**Author**: John V. Guttag

**Publisher:**MIT Press

**ISBN:**0262529629

**Category :**Computers

**Languages :**en

**Pages :**466

**Book Description**

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**Book Description**

The new edition of an introductory text that teaches students the art of computational problem solving, covering topics ranging from simple algorithms to information visualization. This book introduces students with little or no prior programming experience to the art of computational problem solving using Python and various Python libraries, including PyLab. It provides students with skills that will enable them to make productive use of computational techniques, including some of the tools and techniques of data science for using computation to model and interpret data. The book is based on an MIT course (which became the most popular course offered through MIT's OpenCourseWare) and was developed for use not only in a conventional classroom but in in a massive open online course (MOOC). This new edition has been updated for Python 3, reorganized to make it easier to use for courses that cover only a subset of the material, and offers additional material including five new chapters. Students are introduced to Python and the basics of programming in the context of such computational concepts and techniques as exhaustive enumeration, bisection search, and efficient approximation algorithms. Although it covers such traditional topics as computational complexity and simple algorithms, the book focuses on a wide range of topics not found in most introductory texts, including information visualization, simulations to model randomness, computational techniques to understand data, and statistical techniques that inform (and misinform) as well as two related but relatively advanced topics: optimization problems and dynamic programming. This edition offers expanded material on statistics and machine learning and new chapters on Frequentist and Bayesian statistics.

The new edition of an introductory text that teaches students the art of computational problem solving, covering topics ranging from simple algorithms to information visualization. This book introduces students with little or no prior programming experience to the art of computational problem solving using Python and various Python libraries, including PyLab. It provides students with skills that will enable them to make productive use of computational techniques, including some of the tools and techniques of data science for using computation to model and interpret data. The book is based on an MIT course (which became the most popular course offered through MIT's OpenCourseWare) and was developed for use not only in a conventional classroom but in in a massive open online course (MOOC). This new edition has been updated for Python 3, reorganized to make it easier to use for courses that cover only a subset of the material, and offers additional material including five new chapters. Students are introduced to Python and the basics of programming in the context of such computational concepts and techniques as exhaustive enumeration, bisection search, and efficient approximation algorithms. Although it covers such traditional topics as computational complexity and simple algorithms, the book focuses on a wide range of topics not found in most introductory texts, including information visualization, simulations to model randomness, computational techniques to understand data, and statistical techniques that inform (and misinform) as well as two related but relatively advanced topics: optimization problems and dynamic programming. This edition offers expanded material on statistics and machine learning and new chapters on Frequentist and Bayesian statistics.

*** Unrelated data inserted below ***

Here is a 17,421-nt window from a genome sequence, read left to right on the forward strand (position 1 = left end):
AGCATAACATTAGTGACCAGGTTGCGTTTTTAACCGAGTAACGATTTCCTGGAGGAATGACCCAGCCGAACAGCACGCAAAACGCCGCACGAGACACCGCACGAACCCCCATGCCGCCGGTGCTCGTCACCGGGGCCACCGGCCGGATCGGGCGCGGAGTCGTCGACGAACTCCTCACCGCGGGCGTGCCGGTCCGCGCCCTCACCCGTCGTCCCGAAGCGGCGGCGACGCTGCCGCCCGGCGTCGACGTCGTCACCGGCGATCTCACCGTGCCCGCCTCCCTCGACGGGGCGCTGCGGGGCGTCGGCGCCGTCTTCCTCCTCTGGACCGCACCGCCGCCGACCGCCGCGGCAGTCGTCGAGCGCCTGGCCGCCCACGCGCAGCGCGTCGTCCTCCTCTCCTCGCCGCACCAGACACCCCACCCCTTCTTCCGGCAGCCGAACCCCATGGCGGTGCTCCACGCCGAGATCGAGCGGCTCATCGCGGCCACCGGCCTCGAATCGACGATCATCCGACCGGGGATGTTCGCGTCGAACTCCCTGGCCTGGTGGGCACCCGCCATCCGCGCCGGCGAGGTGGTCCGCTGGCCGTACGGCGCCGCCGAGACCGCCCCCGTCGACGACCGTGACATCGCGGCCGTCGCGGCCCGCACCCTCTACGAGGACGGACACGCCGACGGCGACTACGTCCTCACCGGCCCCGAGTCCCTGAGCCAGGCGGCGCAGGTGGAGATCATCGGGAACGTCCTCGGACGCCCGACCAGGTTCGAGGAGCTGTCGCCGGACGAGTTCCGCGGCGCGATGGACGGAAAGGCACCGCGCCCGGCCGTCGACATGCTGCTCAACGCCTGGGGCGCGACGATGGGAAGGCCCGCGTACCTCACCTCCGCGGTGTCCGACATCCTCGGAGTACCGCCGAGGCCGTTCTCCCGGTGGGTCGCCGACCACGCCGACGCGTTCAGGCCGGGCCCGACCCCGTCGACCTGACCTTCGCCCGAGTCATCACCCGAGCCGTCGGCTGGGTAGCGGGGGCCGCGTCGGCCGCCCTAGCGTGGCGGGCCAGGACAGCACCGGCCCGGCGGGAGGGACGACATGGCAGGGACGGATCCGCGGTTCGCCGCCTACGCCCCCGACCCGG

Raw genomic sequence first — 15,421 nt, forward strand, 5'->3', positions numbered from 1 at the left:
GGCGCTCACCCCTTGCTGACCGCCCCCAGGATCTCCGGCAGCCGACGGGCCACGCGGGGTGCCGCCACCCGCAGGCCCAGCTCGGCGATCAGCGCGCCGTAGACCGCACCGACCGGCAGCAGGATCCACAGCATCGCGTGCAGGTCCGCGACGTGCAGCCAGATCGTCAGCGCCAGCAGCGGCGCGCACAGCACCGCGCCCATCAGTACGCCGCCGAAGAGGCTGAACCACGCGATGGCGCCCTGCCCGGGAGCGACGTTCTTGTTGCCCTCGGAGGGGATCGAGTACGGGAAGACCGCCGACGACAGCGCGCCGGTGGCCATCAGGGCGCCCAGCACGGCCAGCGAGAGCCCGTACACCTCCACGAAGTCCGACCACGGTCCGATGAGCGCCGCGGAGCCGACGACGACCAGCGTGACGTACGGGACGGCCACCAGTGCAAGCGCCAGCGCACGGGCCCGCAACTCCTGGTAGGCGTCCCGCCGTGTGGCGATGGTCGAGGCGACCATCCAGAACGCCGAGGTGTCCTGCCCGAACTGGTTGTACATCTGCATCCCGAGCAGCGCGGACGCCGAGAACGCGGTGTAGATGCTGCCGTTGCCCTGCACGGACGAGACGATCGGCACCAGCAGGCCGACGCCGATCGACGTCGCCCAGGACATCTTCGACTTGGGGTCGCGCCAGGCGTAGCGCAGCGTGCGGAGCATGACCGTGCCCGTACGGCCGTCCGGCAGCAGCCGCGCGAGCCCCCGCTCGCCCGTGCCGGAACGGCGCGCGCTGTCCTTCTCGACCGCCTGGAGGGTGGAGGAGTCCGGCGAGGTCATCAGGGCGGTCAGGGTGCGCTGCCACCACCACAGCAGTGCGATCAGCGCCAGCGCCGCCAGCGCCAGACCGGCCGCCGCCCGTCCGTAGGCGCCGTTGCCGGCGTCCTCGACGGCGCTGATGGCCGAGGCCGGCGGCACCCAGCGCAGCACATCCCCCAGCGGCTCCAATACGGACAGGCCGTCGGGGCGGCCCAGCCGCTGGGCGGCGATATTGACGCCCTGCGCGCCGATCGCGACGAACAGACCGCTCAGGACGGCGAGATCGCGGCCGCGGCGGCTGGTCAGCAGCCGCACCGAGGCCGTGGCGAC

The new edition of an introduction to the art of computational problem solving using Python. This book introduces students with little or no prior programming experience to the art of computational problem solving using Python and various Python libraries, including numpy, matplotlib, random, pandas, and sklearn. It provides students with skills that will enable them to make productive use of computational techniques, including some of the tools and techniques of data science for using computation to model and interpret data as well as substantial material on machine learning. All of the code in the book and an errata sheet are available on the book’s web page on the MIT Press website.

Perkovic's Introduction to Computing Using Python: An Application Development Focus, 2nd Edition is more than just an introduction to programming. It is an inclusive introduction to Computer Science that takes the pedagogical approach of "the right tool for the job at the right moment," and focuses on application development. The approach is hands-on and problem-oriented, with practice problems and solutions appearing throughout the text. The text is imperative-first, but does not shy away from discussing objects early where appropriate. Discussions of user-defined classes and Object-Oriented Programming appear later in the text, when students have more background and concepts can be motivated. Chapters include an introduction to problem solving techniques and classical algorithms, problem-solving and programming and ways to apply core skills to application development. This edition also includes examples and practice problems provided within a greater variety of domains. It also includes case studies integrated into additional chapters, providing students with real life applications using the concepts and tools covered in the chapters.